Mr. Bob Ainsworth [holding answer 22 October 2007]: The pay bill for Service manpower for financial year 2007-08 is estimated to be some £6.7 billion. As at 1 April 2007, the net additional cost if all three Services had been at their target manning liability would have been £59 million per year, or less than one per cent. of the overall pay bill.
Mr. Bob Ainsworth [holding answer 22 October 2007]: It is not possible to quantify what liability would have been needed for all three Services to maintain all personnel within harmony guidelines. This is because of a number of factors:
a. There are two sets of Harmony Guidelines. Unit harmony is applied to unitssuch as a ship or an infantry battalionand governs our force structure. Individual harmony is intended to indicate the degree of turbulence experienced by individuals due to their service in the armed forces and acknowledges that people move between units.
b. Due to the particular requirements of operational commitments, at any given time some units may fail to achieve their harmony guidelines while others will not be in such demand and therefore exceed their harmony guidelines. It is therefore perfectly possible to have the required number of people overall in the Services, but face specific shortfalls in certain specialisations. The MOD actively manages such pinch points and has re-roled some units to attempt to mitigate some of the more acute harmony shortfalls.
c. The MOD focuses its effort on, wherever possible, seeking to head off harmony problems before they arise, by looking ahead into the mid-term. As a result, detailed management information on historic harmony achievement is not available. This means it is not possible to produce an extrapolation of the number of additional people required to deliver harmony guidelines.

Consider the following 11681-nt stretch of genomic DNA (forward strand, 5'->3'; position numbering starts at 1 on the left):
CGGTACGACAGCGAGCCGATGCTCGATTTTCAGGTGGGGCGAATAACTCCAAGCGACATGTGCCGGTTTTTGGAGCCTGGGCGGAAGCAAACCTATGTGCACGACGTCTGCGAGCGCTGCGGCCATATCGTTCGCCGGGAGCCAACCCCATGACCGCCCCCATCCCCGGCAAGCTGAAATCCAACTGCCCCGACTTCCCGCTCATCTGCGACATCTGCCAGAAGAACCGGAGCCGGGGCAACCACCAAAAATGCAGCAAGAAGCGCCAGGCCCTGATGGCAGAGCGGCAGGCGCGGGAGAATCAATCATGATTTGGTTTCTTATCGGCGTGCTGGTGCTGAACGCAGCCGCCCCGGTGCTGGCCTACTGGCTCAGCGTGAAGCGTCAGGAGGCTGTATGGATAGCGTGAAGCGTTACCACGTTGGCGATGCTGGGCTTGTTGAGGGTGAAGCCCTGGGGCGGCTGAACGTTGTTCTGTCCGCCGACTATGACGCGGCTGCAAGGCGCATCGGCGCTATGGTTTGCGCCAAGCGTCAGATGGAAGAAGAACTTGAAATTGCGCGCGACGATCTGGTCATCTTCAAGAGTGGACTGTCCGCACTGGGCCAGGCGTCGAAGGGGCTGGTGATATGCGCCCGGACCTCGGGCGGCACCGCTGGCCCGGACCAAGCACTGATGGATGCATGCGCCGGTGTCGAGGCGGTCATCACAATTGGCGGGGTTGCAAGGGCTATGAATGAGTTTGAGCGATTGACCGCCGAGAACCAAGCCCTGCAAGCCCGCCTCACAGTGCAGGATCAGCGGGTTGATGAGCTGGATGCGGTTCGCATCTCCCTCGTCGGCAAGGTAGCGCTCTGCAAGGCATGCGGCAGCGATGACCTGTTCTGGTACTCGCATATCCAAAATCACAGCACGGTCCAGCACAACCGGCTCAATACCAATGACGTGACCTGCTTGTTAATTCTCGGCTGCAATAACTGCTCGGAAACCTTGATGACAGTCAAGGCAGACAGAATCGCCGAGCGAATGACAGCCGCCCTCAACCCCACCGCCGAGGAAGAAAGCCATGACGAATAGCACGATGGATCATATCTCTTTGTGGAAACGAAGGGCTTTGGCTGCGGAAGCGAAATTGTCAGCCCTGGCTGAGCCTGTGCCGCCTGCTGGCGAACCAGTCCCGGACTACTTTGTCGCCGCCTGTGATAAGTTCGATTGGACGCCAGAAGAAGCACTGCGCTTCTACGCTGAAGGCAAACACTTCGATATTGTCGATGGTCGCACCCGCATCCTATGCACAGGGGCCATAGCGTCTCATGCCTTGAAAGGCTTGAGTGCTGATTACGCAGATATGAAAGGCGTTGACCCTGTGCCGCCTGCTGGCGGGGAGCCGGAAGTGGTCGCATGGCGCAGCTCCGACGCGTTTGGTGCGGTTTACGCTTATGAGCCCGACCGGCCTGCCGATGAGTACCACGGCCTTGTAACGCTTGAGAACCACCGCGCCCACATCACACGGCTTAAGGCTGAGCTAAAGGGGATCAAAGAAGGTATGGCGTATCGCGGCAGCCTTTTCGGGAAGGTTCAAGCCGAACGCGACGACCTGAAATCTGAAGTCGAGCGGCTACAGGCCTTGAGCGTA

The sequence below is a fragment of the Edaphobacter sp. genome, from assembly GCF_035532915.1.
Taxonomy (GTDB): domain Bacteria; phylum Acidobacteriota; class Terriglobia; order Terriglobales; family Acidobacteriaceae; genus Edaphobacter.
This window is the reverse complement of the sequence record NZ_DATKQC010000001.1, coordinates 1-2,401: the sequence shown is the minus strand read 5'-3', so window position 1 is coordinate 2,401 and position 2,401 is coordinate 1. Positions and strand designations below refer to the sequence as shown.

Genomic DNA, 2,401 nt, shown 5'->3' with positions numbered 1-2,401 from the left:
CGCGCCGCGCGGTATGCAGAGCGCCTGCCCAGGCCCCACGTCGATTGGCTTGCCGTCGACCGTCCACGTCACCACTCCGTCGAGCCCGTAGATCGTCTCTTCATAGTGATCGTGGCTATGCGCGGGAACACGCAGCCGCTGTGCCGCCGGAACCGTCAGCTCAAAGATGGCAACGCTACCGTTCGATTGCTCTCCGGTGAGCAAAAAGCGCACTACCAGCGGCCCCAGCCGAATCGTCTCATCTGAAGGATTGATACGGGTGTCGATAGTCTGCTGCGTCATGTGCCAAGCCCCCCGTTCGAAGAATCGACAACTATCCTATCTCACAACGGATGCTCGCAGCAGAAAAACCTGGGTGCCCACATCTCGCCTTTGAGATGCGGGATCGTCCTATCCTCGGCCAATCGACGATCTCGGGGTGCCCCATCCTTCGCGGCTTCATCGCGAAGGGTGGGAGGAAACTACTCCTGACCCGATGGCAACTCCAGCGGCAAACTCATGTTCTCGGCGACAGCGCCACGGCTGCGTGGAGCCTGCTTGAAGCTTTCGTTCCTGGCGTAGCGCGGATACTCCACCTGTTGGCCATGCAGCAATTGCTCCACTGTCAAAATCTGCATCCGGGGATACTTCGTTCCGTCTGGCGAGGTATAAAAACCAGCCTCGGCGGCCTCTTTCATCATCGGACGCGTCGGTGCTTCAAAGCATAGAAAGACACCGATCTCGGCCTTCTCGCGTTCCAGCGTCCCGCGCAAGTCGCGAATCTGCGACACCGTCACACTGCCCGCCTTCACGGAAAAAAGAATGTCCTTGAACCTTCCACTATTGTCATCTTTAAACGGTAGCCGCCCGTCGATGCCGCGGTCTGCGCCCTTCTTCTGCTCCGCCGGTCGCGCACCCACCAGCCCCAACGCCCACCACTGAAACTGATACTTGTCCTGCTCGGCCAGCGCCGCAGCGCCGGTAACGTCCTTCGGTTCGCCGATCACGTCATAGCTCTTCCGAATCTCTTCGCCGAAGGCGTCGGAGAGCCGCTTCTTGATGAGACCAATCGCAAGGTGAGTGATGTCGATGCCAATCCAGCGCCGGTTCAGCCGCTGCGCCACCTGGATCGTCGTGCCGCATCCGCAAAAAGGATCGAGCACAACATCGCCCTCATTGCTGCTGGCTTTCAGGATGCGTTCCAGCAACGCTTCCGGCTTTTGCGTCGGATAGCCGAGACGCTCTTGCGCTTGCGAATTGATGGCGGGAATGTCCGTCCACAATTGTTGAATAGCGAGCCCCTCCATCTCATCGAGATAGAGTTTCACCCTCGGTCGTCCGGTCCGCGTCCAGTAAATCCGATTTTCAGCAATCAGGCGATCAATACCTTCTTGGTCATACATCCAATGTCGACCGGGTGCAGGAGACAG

David T.C. Davies: To ask the Secretary of State for Defence (1) what guidance has been given to regimental commanding officers about the circumstances in which they may speak to their constituency hon. Members; 
Derek Twigg: Guidance for regimental commanding officers, and all other members of the Army about speaking to a Member of Parliament (MP) is contained within Queens Regulations. These require permission to be sought via the Chain of Command, appropriate MOD officials and Ministers for discussions about Army or defence-related issues. Members of the Army do, however, have the same rights as any member of the public to speak to their constituency MP at any time about a private life matter.
Mr. Gray: To ask the Secretary of State for Defence how many (a) serving and (b) retired service personnel suffering from Multiple Sclerosis have Multiple Sclerosis (i) wholly and (ii) partially attributable to their work in the armed forces. 
Derek Twigg: Multiple Sclerosis is a disorder whose cause is currently unknown. There is no published peer-reviewed scientific or medical evidence to suggest any link with particular occupations including between any factor of service in the armed forces and development of Multiple Sclerosis.
Records do however show that there are 380 former service personnel currently in receipt of a war disablement pension under the War Pension Scheme (WPS), with an accepted claim for Multiple Sclerosis. The records do not identify when these pensioners were diagnosed with Multiple Sclerosis or whether it was the reason for their discharge.
The WPS provides no-fault compensation for all former service personnel disabled as a result of their Service in the armed forces before 6 April 2005. Awards are made under the WPS where, on the individual case facts and under the legislation, a casual link to service can be accepted. The WPS onus and standard of proof mean that casual links may be lawfully recognised which do not reflect contemporary medical evidence. Where a disablement has clinical onset during service and leads to medical discharge, claims are automatically considered. In that situation or where a claim is made within seven years of service termination, entitlement will be certified unless it can be shown by evidence beyond reasonable doubt that service has played no part in the cause or course of the disorder. In these circumstances claims for Multiple Sclerosis may succeed on that basis.